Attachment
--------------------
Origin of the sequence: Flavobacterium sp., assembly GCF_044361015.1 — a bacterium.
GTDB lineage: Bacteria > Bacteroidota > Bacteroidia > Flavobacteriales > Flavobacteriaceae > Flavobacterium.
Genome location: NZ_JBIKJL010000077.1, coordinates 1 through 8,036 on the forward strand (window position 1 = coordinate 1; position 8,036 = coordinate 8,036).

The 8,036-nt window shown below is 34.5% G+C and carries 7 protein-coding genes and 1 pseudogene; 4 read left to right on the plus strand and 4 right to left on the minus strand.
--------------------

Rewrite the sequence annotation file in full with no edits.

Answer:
Origin of the sequence: Flavobacterium sp., assembly GCF_044361015.1 — a bacterium.
GTDB lineage: Bacteria > Bacteroidota > Bacteroidia > Flavobacteriales > Flavobacteriaceae > Flavobacterium.
Genome location: NZ_JBIKJL010000077.1, coordinates 1 through 8,036 on the forward strand (window position 1 = coordinate 1; position 8,036 = coordinate 8,036).

The 8,036-nt window shown below is 34.5% G+C and carries 7 protein-coding genes and 1 pseudogene; 4 read left to right on the plus strand and 4 right to left on the minus strand.